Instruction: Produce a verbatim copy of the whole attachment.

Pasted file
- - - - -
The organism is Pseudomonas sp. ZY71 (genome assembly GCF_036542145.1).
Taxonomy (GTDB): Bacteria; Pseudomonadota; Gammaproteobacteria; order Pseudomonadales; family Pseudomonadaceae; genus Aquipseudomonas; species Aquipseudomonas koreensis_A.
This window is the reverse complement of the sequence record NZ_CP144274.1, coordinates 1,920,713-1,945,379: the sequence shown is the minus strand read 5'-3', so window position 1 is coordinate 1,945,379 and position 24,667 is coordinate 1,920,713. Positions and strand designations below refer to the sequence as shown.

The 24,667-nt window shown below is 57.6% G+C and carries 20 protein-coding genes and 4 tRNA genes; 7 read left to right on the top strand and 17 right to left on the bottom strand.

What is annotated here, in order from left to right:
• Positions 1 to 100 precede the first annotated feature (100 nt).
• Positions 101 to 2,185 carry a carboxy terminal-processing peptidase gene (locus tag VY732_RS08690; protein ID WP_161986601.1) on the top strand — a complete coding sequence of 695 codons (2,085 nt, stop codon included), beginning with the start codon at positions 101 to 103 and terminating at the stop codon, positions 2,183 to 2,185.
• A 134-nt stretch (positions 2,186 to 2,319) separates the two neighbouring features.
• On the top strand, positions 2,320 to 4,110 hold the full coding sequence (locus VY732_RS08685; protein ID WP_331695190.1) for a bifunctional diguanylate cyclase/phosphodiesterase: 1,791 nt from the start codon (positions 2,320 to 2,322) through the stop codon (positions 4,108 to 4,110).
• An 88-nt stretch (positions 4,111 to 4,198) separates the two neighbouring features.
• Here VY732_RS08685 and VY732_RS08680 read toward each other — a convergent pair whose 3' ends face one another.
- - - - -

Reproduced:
The organism is Pseudomonas sp. ZY71 (genome assembly GCF_036542145.1).
Taxonomy (GTDB): Bacteria; Pseudomonadota; Gammaproteobacteria; order Pseudomonadales; family Pseudomonadaceae; genus Aquipseudomonas; species Aquipseudomonas koreensis_A.
This window is the reverse complement of the sequence record NZ_CP144274.1, coordinates 1,920,713-1,945,379: the sequence shown is the minus strand read 5'-3', so window position 1 is coordinate 1,945,379 and position 24,667 is coordinate 1,920,713. Positions and strand designations below refer to the sequence as shown.

The 24,667-nt window shown below is 57.6% G+C and carries 20 protein-coding genes and 4 tRNA genes; 7 read left to right on the top strand and 17 right to left on the bottom strand.

What is annotated here, in order from left to right:
• Positions 1 to 100 precede the first annotated feature (100 nt).
• Positions 101 to 2,185 carry a carboxy terminal-processing peptidase gene (locus tag VY732_RS08690; protein ID WP_161986601.1) on the top strand — a complete coding sequence of 695 codons (2,085 nt, stop codon included), beginning with the start codon at positions 101 to 103 and terminating at the stop codon, positions 2,183 to 2,185.
• A 134-nt stretch (positions 2,186 to 2,319) separates the two neighbouring features.
• On the top strand, positions 2,320 to 4,110 hold the full coding sequence (locus VY732_RS08685; protein ID WP_331695190.1) for a bifunctional diguanylate cyclase/phosphodiesterase: 1,791 nt from the start codon (positions 2,320 to 2,322) through the stop codon (positions 4,108 to 4,110).
• An 88-nt stretch (positions 4,111 to 4,198) separates the two neighbouring features.
• Here VY732_RS08685 and VY732_RS08680 read toward each other — a convergent pair whose 3' ends face one another.